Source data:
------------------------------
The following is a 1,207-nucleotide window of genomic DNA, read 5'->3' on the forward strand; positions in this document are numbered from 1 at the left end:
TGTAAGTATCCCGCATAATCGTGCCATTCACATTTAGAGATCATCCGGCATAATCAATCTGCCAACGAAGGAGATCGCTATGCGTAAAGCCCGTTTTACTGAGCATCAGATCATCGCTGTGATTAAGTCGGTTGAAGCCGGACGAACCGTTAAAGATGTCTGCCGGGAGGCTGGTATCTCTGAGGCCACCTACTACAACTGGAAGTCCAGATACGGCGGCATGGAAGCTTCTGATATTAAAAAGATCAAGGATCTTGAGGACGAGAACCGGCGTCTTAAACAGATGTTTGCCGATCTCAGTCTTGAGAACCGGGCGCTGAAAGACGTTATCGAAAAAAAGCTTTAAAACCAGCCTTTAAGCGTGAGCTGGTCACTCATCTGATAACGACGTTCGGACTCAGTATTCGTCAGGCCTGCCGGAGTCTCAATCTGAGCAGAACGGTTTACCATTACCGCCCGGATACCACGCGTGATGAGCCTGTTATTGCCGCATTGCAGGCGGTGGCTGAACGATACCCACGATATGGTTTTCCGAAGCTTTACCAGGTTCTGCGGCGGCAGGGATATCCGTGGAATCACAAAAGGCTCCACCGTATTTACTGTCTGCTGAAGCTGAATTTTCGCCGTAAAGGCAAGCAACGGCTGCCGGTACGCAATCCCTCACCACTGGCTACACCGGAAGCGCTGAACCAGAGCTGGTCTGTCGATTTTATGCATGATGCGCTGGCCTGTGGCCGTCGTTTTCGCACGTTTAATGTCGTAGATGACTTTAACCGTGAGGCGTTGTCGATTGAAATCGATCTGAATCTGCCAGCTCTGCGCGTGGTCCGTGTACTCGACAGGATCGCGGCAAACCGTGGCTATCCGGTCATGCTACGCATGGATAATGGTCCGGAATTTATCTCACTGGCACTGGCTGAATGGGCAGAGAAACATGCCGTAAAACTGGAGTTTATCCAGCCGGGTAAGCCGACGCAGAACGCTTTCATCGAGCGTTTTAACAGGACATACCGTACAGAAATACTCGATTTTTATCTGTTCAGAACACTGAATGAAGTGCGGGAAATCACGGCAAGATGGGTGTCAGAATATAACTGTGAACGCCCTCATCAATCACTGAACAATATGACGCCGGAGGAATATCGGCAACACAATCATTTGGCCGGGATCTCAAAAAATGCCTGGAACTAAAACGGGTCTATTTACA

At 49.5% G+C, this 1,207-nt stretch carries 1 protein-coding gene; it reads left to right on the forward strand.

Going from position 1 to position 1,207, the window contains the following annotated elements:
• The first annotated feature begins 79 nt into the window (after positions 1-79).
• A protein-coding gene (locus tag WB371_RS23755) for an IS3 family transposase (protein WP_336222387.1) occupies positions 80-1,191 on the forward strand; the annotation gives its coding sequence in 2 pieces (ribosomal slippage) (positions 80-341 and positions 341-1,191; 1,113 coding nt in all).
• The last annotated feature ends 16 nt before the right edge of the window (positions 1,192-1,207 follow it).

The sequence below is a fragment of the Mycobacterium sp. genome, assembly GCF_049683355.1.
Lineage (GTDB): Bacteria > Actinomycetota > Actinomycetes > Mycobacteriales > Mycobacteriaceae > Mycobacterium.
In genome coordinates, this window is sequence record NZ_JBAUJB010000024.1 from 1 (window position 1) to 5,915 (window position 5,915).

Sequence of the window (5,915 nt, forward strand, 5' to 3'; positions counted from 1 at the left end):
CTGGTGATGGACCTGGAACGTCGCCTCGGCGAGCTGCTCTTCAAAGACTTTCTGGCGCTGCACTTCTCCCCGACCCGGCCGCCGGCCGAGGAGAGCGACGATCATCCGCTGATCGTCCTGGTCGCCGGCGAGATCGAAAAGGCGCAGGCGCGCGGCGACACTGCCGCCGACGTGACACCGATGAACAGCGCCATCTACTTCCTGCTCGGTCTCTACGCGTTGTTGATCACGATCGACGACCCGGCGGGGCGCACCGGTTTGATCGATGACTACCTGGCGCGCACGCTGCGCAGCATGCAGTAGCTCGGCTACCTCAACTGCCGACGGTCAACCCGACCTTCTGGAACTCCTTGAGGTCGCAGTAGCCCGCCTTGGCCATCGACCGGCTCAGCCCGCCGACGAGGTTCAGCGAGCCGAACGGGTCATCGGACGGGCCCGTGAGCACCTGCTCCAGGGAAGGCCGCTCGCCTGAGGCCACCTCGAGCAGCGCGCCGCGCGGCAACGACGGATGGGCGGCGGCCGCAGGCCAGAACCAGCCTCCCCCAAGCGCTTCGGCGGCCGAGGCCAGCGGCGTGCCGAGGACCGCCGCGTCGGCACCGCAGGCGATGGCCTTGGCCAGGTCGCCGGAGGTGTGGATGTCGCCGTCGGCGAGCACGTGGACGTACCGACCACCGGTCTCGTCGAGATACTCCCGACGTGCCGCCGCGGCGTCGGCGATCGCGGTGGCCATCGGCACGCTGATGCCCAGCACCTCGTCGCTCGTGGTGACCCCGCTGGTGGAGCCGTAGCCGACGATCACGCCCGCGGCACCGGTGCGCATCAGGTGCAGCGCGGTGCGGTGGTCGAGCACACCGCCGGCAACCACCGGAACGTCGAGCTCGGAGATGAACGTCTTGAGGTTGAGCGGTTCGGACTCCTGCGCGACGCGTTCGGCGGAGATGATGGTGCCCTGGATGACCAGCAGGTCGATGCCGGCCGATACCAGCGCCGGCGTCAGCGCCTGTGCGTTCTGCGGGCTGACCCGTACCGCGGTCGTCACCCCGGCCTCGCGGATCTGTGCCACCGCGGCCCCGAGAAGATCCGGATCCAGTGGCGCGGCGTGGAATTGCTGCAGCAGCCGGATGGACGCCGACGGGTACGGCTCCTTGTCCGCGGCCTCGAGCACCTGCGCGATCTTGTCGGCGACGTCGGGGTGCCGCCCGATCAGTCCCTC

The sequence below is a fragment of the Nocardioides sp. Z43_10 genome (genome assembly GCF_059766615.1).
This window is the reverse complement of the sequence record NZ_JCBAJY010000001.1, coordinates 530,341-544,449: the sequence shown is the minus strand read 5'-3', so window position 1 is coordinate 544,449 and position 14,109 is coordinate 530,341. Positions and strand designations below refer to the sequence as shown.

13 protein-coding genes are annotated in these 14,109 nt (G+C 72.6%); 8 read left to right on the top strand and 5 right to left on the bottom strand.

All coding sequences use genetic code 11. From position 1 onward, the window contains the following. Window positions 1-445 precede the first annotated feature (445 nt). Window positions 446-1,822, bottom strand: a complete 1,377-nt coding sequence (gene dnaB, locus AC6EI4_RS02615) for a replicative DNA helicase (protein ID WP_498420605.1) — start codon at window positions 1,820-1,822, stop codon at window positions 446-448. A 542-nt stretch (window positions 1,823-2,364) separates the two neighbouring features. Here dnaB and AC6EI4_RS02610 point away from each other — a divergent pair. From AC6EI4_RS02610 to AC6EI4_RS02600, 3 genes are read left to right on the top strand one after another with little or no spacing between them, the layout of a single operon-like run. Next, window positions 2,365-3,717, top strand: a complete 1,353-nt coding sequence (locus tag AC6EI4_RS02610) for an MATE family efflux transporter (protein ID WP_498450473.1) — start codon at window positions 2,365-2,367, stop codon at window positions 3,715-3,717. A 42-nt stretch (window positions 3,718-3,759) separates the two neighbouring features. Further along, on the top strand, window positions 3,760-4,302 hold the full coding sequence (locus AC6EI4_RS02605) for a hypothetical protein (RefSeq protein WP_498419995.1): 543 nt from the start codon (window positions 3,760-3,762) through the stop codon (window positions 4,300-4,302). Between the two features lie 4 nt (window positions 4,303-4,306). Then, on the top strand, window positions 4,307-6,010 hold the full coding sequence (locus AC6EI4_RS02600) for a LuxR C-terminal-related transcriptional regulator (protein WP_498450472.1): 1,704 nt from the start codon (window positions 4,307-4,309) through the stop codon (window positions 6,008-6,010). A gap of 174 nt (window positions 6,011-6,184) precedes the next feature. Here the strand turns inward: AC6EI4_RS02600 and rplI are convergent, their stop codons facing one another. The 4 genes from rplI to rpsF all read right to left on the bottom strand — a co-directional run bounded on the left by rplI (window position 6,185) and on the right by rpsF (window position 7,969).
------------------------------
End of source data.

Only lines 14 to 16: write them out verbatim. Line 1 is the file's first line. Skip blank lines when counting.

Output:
This window is the reverse complement of the sequence record NZ_JCBAJY010000001.1, coordinates 530,341-544,449: the sequence shown is the minus strand read 5'-3', so window position 1 is coordinate 544,449 and position 14,109 is coordinate 530,341. Positions and strand designations below refer to the sequence as shown.

13 protein-coding genes are annotated in these 14,109 nt (G+C 72.6%); 8 read left to right on the top strand and 5 right to left on the bottom strand.

All coding sequences use genetic code 11. From position 1 onward, the window contains the following. Window positions 1-445 precede the first annotated feature (445 nt). Window positions 446-1,822, bottom strand: a complete 1,377-nt coding sequence (gene dnaB, locus AC6EI4_RS02615) for a replicative DNA helicase (protein ID WP_498420605.1) — start codon at window positions 1,820-1,822, stop codon at window positions 446-448. A 542-nt stretch (window positions 1,823-2,364) separates the two neighbouring features. Here dnaB and AC6EI4_RS02610 point away from each other — a divergent pair. From AC6EI4_RS02610 to AC6EI4_RS02600, 3 genes are read left to right on the top strand one after another with little or no spacing between them, the layout of a single operon-like run. Next, window positions 2,365-3,717, top strand: a complete 1,353-nt coding sequence (locus tag AC6EI4_RS02610) for an MATE family efflux transporter (protein ID WP_498450473.1) — start codon at window positions 2,365-2,367, stop codon at window positions 3,715-3,717. A 42-nt stretch (window positions 3,718-3,759) separates the two neighbouring features. Further along, on the top strand, window positions 3,760-4,302 hold the full coding sequence (locus AC6EI4_RS02605) for a hypothetical protein (RefSeq protein WP_498419995.1): 543 nt from the start codon (window positions 3,760-3,762) through the stop codon (window positions 4,300-4,302). Between the two features lie 4 nt (window positions 4,303-4,306). Then, on the top strand, window positions 4,307-6,010 hold the full coding sequence (locus AC6EI4_RS02600) for a LuxR C-terminal-related transcriptional regulator (protein WP_498450472.1): 1,704 nt from the start codon (window positions 4,307-4,309) through the stop codon (window positions 6,008-6,010). A gap of 174 nt (window positions 6,011-6,184) precedes the next feature. Here the strand turns inward: AC6EI4_RS02600 and rplI are convergent, their stop codons facing one another. The 4 genes from rplI to rpsF all read right to left on the bottom strand — a co-directional run bounded on the left by rplI (window position 6,185) and on the right by rpsF (window position 7,969).